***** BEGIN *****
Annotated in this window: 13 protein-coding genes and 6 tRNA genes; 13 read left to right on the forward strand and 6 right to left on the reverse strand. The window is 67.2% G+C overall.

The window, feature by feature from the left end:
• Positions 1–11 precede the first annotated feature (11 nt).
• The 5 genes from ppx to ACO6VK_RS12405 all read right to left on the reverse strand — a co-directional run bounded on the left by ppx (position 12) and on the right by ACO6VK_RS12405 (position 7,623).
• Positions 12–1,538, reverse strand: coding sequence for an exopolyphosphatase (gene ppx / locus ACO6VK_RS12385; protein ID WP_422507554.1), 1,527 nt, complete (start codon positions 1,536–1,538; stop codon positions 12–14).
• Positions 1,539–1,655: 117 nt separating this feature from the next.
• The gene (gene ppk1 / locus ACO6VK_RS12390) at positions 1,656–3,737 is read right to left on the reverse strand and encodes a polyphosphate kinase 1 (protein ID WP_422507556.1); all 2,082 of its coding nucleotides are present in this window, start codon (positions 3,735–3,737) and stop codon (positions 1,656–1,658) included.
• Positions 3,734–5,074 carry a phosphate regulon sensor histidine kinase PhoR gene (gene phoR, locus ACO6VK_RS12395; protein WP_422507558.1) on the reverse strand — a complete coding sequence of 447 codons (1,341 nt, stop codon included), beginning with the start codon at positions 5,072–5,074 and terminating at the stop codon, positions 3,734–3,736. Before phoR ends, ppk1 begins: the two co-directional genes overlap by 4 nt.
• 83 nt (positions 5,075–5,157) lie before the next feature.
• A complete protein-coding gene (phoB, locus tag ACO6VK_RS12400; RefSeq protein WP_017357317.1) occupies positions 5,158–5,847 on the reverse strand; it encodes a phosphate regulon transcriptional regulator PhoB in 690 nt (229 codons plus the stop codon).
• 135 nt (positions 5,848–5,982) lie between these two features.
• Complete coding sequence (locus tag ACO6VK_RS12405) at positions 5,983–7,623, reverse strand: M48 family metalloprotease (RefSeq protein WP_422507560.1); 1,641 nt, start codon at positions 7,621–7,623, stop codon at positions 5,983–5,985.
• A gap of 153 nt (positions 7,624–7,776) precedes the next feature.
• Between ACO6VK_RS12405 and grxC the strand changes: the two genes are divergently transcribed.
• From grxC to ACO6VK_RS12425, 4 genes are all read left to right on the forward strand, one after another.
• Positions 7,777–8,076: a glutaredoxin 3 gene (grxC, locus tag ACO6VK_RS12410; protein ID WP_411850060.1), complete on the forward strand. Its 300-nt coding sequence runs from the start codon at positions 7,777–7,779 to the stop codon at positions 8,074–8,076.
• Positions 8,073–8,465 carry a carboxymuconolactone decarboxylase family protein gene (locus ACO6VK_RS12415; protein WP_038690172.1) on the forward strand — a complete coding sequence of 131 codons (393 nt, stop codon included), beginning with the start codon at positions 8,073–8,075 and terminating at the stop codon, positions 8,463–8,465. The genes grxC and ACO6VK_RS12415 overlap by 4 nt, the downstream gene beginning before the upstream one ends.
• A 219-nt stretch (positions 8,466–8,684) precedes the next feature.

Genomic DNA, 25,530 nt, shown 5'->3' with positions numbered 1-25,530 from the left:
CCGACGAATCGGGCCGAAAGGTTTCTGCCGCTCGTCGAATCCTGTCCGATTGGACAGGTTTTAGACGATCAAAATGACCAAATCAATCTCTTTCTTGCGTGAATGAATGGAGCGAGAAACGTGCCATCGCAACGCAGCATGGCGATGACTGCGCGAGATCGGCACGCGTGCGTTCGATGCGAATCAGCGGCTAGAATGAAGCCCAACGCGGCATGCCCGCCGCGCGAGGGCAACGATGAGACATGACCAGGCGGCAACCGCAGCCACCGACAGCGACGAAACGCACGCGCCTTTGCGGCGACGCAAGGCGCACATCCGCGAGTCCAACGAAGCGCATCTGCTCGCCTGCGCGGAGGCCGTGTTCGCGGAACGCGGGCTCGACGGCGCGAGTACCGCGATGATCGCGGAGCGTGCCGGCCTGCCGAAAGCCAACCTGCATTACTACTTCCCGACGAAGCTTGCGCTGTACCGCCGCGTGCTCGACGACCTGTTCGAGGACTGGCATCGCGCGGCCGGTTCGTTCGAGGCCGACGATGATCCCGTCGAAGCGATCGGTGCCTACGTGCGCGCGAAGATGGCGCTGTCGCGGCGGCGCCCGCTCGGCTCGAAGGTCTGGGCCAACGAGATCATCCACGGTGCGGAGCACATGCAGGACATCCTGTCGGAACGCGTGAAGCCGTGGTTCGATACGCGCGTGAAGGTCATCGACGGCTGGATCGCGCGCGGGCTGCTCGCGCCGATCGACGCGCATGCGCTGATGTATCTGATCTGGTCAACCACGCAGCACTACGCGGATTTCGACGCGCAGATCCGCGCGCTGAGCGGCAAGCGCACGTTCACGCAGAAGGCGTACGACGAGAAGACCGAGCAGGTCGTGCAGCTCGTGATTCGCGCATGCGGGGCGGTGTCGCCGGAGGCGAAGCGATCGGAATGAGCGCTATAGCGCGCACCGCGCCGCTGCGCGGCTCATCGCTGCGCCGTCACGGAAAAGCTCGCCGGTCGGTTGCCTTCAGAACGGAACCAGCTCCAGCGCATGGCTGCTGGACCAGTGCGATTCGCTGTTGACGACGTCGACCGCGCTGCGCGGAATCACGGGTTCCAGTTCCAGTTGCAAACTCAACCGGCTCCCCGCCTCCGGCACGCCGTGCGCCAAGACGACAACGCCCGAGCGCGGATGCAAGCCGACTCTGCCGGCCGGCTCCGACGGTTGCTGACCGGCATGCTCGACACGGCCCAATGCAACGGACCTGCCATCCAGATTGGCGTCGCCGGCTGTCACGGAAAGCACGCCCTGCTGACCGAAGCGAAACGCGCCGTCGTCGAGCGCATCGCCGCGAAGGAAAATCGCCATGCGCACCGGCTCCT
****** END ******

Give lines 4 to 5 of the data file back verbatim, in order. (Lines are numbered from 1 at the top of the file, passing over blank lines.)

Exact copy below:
• The 5 genes from ppx to ACO6VK_RS12405 all read right to left on the reverse strand — a co-directional run bounded on the left by ppx (position 12) and on the right by ACO6VK_RS12405 (position 7,623).
• Positions 12–1,538, reverse strand: coding sequence for an exopolyphosphatase (gene ppx / locus ACO6VK_RS12385; protein ID WP_422507554.1), 1,527 nt, complete (start codon positions 1,536–1,538; stop codon positions 12–14).